style we are looking for. We will keep you in touch via letters or information in the school
newsletter and weekly review with progress as appropriate. The opportunity to put this show on
with our children is going to be very exciting indeed.
Director of Music
Ducklings learn to Move and Dance
Until now the Ducklings have been learning, moving and dancing as a group where all the
children are working on the same thing at the same time. As they get older and understand
the expectations, and the teachers know the children can be trusted to stay on task, then we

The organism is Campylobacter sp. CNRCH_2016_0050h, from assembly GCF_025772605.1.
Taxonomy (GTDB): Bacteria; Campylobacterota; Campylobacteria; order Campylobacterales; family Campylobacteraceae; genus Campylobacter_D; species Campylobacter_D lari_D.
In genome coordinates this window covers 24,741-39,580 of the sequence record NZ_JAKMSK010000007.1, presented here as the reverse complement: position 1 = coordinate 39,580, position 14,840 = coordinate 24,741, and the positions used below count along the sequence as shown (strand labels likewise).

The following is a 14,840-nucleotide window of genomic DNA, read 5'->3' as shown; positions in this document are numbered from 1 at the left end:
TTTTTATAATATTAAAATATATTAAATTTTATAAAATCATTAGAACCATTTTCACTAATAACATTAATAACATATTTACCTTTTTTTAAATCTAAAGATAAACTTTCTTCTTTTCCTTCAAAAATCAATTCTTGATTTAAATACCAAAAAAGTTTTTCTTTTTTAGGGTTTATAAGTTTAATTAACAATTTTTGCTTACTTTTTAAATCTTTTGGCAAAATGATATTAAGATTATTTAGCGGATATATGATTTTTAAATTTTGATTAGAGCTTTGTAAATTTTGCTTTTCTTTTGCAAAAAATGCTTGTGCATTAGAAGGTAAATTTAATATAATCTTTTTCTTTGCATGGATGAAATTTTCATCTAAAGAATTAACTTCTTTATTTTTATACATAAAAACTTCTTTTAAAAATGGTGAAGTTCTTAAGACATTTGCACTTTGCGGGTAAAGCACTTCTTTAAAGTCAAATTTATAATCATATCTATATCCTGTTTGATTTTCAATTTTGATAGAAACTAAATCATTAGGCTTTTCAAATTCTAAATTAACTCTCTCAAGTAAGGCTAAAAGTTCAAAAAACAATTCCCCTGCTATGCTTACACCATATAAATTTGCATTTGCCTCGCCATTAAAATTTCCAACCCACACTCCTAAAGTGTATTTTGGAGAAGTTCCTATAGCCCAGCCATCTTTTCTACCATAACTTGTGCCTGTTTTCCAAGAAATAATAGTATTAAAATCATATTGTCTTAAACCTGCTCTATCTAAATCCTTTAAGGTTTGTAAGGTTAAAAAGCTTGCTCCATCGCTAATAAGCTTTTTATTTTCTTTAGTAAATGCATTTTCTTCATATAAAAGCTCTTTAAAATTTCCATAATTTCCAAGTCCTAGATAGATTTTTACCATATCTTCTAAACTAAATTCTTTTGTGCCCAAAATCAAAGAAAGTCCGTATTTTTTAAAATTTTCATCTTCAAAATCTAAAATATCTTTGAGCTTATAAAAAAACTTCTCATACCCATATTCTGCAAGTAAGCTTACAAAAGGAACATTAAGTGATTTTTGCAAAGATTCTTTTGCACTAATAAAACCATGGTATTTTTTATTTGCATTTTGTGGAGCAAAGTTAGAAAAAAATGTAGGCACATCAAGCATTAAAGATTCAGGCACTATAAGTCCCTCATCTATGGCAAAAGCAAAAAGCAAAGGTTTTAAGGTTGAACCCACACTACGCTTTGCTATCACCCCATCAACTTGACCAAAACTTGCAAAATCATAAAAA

can provide for more experiences by utilizing stations. Station work allows students to practice
several different skills in a class session without getting bored.
This week the Ducklings had their first experience with stations in PE (in the classroom some
teachers use ‘centres’). We have progressed to station work because I know I can trust the
Ducklings to stay on task while I get to move around and provide individual feedback and
This week we began with skill stations: kicking, rolling, balancing, and tossing and catching
- skills we have been working on as a group. The great thing about stations is that new skills
(fine and gross motor and fitness components) can be added while continuing to practice and
reinforce previously learned skills.
Well done, Ducklings!